Salt Bridge

What is Salt Bridge?

A salt bridge is a device used in an electrochemical cell for connecting its oxidation and reduction half cells wherein a weak electrolyte is used. In other words, a salt bridge is a junction that connects the anodic and cathodic compartments in a cell or electrolytic solution.

The salt bridge usually consists of a strong electrolyte which is further made up of ions. For example, AgNO3, KCl, etc. Salt bridges are generally used in a galvanic cell such as a voltaic cell or Daniel cell.

Salt Bridge Function

The main function of a salt bridge is to help maintain the electrical neutrality within the internal circuit. It also helps in preventing the cell from taking its reaction to equilibrium. If salt bridges are absent or if they are not used then the reaction will likely continue and the solution in one-half electrodes will gather a negative charge. Similarly, in the other half, electrodes would accumulate a positive charge. This will further result in the stoppage of the reaction and no electricity will be produced.

Salt Bridge Diagram

Therefore, a salt bridge basically helps in preventing the accumulation of positive and negative charges around the respective electrodes and further allowing a smooth reaction to take place. It also helps in the continual flow of electrons. However. the purpose of a salt bridge is not to move electrons from the electrolyte; rather it’s to maintain charge balance because the electrons are moving from one-half cell to the other.

  • Salt bridge prevents the diffusion or mechanical flow of solution from one-half cell to another.
  • It prevents or minimizes the liquid-liquid junction potential. (Potential arises between two solutions when they are in contact with each other).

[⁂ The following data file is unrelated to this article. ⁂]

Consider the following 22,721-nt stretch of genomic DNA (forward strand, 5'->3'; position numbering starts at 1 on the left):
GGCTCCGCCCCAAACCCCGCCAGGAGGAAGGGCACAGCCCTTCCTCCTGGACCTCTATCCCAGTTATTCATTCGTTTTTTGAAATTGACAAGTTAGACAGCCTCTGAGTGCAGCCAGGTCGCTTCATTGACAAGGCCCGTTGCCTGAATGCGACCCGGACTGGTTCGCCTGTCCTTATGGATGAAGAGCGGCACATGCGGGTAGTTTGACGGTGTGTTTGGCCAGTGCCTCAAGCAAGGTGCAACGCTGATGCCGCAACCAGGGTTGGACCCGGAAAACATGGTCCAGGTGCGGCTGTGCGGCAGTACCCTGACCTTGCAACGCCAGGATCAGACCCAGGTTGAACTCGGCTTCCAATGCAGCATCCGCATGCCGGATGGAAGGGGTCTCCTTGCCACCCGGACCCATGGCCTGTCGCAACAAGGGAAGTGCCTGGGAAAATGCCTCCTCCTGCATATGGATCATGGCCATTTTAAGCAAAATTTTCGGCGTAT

• Salt bridge acts as an electrical contact between two half cells.

Types of Salt Bridges

There are mainly two types of salt bridges used in electrochemical cells.

  • Glass Tube Bridge
  • Filter Paper Bridge

Glass Tube Bridge

They are generally U – Shaped Tubes filled with electrolyte. Sodium Chloride (NaCl), Potassium Chloride (KCL), Potassium Nitrate (KNO3) is generally used electrolyte. The electrolyte needs to be relatively unreactive with other chemicals in the cell and have cations and anions with similar migratory speed (comparable ion charge and molecular weight).

Also Read: Electrochemistry

The electrolytes are often held as gel such as Agar-Agar. The concentration of salt solution and diameter of the glass tube plays an important role in conductivity. Lowering the concentration and the diameter of the tube decreases the conductivity.

Filter Paper Bridge

They are another most commonly used bridge, consist of filter paper or porous material soaked in electrolyte. Here, sodium chloride (NaCl) or potassium chloride (KCL) are commonly used electrolyte. Electrolytic concentration, porosity, and roughness of filter paper affect the conductivity. For higher conductivity, a filter paper with smooth absorbent is used, they yield higher conductivity than rough paper with lower absorbent.